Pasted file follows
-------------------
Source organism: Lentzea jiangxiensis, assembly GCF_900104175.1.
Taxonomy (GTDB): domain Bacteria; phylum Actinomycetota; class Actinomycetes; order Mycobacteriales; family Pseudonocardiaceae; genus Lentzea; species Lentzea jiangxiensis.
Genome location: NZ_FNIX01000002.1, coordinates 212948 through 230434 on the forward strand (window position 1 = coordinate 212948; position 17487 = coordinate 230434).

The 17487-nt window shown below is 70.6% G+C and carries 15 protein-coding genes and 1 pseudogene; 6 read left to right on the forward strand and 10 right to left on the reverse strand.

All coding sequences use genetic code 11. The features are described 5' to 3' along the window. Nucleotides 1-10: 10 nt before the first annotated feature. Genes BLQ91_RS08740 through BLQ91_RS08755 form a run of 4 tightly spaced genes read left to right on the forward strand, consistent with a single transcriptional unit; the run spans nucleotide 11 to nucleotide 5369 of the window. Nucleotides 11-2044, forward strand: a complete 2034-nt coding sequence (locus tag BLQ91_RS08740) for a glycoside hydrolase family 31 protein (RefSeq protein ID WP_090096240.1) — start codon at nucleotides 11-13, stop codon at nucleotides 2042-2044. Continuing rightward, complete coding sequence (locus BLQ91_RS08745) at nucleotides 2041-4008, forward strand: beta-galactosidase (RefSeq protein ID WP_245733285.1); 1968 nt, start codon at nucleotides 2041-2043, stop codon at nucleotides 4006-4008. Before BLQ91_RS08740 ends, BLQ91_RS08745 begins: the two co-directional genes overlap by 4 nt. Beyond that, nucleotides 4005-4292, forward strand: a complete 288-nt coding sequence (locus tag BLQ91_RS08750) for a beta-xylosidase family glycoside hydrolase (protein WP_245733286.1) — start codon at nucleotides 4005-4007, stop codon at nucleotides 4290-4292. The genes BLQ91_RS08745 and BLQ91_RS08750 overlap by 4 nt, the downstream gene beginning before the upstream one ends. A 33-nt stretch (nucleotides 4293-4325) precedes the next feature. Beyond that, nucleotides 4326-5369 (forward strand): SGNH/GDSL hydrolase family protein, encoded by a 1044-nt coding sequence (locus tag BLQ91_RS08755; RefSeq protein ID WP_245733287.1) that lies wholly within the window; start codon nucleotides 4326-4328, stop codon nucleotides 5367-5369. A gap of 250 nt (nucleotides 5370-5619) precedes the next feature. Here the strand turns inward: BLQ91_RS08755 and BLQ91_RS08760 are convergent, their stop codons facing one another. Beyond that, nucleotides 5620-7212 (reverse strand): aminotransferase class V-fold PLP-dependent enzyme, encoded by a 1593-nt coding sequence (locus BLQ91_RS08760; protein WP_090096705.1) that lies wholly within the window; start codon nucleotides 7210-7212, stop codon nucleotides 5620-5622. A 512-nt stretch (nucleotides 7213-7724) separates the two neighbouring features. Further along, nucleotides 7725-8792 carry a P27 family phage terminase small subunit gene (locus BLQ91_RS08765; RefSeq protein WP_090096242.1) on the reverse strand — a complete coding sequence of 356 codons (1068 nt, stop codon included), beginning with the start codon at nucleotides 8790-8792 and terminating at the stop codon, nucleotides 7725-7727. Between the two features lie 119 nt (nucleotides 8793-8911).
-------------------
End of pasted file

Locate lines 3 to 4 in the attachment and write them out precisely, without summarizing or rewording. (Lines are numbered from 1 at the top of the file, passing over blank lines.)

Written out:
Genome location: NZ_FNIX01000002.1, coordinates 212948 through 230434 on the forward strand (window position 1 = coordinate 212948; position 17487 = coordinate 230434).

The 17487-nt window shown below is 70.6% G+C and carries 15 protein-coding genes and 1 pseudogene; 6 read left to right on the forward strand and 10 right to left on the reverse strand.